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Big Challenges Remain for U.S. Offshore Wind

The U.S. could see as many as 10 GW of offshore wind capacity installed by 2020. But it won't be easy, say industry experts.

"There are some 5 GW in planning right now, but who knows how much of this can be realized," says Dirk Matthys, the North American chief executive of Spanish turbine maker Gamesa. He says that growth will hinge on how fast the government can streamline a new program to approve projects.

Other hurdles such as local opposition and the need for a new transmission network could also hinder progress, says Matthys.

Nevertheless, he believes it is possible to develop 5-10 GW in the U.S. within the next decade.

Washington's incentive programs must also be increased for longer-term planning, observers add.

"There is a big lack of long-term incentives which you need for project planning purposes," says Mark Rodgers, communications director at Cape Wind, the company trying to develop the country's first offshore wind farm off the coast of Massachusetts.

According to Rodgers, the government has a project loan program and tax credit scheme in place for this year. But it's uncertain if these programs will be extended into 2012 and beyond.

Cape Wind, which has secured power purchase agreements for the first half of the facility's future output, hopes to begin building the 130 turbine wind farm late this year. However, the developer is still trying to find another buyer for the other half of the power.

Getting Smart from the Start

In an effort to help the industry out, the Department of the Interior launched the "Smart from the Start" scheme last year to hasten project review and approval times to 1-3 years from the more typical seven-year time frame.

The program created an "accelerated leasing process" to encourage more offshore wind development along the Atlantic seaboard.

Charlie Natale, a consultant with ESS Group, says Smart from the Start is substantially speeding up project approvals, helping early offshore projects gain traction in the U.S.

The program has enabled a string of projects from Maine to North Carolina to more quickly move into advanced stages of planning and permitting, with projects in Rhode Island, Delaware and New Jersey furthest along.

However, accelerated project approvals won't have a major impact if the transmission infrastructure isn't able to handle the wind farms. According to ESS's Natale, the lack of transmission is the sector's greatest challenge.

"The existing electricity transmission system doesn't have the capacity to handle the additional and pulsating energy that will come from the offshore projects," he explains, adding that costly electromechanical equipment will be needed to convert fluctuating voltage flows so the landline system can absorb the electricity.

Natale expects the first offshore farms will be hooked inland through a "zonal” approach in which different facilities will connect through so-called collector platforms. This is not an immediate solution yet as platforms like these are stil being tested in Europe.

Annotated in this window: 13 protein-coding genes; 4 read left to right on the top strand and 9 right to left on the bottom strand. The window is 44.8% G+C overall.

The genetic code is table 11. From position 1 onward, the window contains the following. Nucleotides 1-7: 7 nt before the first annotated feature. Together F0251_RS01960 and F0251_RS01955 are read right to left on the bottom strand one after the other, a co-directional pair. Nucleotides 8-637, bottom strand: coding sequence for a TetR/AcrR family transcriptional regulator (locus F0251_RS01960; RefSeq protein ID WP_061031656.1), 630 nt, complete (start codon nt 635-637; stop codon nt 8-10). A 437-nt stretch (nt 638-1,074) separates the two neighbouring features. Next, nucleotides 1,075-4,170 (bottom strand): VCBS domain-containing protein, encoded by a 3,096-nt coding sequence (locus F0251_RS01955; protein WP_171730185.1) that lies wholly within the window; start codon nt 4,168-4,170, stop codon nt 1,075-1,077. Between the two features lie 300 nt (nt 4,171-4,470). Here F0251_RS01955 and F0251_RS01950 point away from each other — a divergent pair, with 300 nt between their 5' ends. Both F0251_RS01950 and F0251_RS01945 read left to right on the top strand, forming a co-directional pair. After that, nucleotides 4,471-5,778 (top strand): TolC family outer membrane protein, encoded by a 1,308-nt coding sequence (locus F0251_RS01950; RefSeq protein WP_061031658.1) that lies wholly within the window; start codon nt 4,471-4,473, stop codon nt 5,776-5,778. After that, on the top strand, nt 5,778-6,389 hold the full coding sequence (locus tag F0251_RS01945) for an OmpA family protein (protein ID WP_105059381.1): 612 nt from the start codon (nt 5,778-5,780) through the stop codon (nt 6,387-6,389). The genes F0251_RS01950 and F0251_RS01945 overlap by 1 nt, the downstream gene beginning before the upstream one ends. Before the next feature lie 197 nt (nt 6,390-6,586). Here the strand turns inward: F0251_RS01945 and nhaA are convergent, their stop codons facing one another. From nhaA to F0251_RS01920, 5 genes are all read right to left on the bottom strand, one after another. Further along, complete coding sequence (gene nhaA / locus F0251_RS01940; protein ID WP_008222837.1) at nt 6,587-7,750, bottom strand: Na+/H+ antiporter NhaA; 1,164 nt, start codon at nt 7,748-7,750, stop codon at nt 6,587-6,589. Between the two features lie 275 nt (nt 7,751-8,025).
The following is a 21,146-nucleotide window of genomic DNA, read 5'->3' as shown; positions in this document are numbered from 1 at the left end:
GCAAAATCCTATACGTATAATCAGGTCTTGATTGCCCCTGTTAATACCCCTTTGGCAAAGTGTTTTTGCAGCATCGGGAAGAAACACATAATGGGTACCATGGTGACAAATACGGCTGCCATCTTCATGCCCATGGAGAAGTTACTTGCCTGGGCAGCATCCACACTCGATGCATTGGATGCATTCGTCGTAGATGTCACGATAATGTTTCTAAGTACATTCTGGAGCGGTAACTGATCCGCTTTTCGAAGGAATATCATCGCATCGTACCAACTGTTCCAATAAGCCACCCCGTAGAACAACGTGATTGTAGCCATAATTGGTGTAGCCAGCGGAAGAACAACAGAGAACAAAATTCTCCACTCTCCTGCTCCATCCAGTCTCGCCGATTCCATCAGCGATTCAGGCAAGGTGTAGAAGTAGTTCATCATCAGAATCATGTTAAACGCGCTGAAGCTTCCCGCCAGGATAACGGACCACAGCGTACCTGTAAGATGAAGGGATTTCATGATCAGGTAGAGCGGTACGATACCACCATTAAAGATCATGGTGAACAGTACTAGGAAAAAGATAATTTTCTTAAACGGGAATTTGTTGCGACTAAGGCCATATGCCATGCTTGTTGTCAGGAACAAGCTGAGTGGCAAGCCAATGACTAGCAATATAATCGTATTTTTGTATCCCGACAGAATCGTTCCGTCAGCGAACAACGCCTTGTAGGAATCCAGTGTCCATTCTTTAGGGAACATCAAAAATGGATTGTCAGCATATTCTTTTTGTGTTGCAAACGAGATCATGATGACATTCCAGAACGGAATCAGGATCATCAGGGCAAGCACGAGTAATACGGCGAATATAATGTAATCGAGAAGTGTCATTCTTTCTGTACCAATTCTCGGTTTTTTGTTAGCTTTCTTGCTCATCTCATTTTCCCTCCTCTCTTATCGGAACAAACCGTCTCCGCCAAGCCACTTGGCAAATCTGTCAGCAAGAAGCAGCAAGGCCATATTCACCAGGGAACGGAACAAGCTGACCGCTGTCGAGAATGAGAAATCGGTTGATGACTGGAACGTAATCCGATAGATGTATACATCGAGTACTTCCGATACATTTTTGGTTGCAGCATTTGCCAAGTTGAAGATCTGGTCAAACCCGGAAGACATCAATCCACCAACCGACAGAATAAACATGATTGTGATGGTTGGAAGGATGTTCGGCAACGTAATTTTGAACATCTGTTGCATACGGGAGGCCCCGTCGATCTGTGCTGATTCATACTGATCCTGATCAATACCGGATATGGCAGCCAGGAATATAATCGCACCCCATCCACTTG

"Right now the collector platforms are being deployed by Siemens and ABB in the North Sea so they will need to succeed there before they can be used in the U.S.," he notes.

There are also plans for an Atlantic Wind Connection (AWC) mega project that will provide a high-voltage backbone from the Carolinas to New England. The network will be connected to the sea bed and jump off at two or three locations to feed into New England, New Jersey, New York and Virginia. When finished, it will have the capacity to deliver 6,000 MW of wind power to the mid-Atlantic states.

But, as Natale points out, this initiative will be "very expensive and complicated" and is seen as a long-term solution to the sector's transmission woes.

Improving Technology

Transmission and incentives aren't the only factors that need to improve; there is still plenty of room to advance the technology as well.

According to Gamesa's Matthys, the industry can still do a lot to improve the efficiency and reliability of turbines. Specifically, he says, generation costs must come down to the Department of Energy's recommended 12-13 cents per kWh in the near term, down from 20 cents today. Beyond that, developers must hit 10 cents per kWh in the next decade.

Gamesa recently teamed with Northtrop Grumman to build an offshore wind technology center and develop next-generation wind systems. Under the alliance, Gamesa will launch its first G11X-5 MW offshore prototype in the U.S. in the fourth quarter of 2012. The Madrid-based firm also intends to work on a 7 MW prototype, Matthys says.

Matthys boasts that Gamesa's latest offshore turbines are more reliable and can last up to 30 years instead of 20 years like rival machines.

"The generation costs of offshore projects needs to be lower and the way to do this is to have a more reliable project. Our turbines help meet this requirement," he explains.

If generation costs can be cut, offshore wind will start to gain market share in the U.S., even with transmission constraints. As Matthys explains, in some cases the transmission problem isn't as big as it is for onshore projects.

"The big advantage of offshore is that it will be very close to the main energy consumption markets [in the East coast] like New York, Philadelphia, Washington, Baltimore etc," he Matthys says. "The big onshore resources are in the mid west and you would need to build big transmission lines to meet these markets' demand and this will also be expensive and challenging."

However, even with some of this positive movement, it will take many years for offshore wind to catch up to the pace of onshore development in the U.S.


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Volume 18, Issue 3


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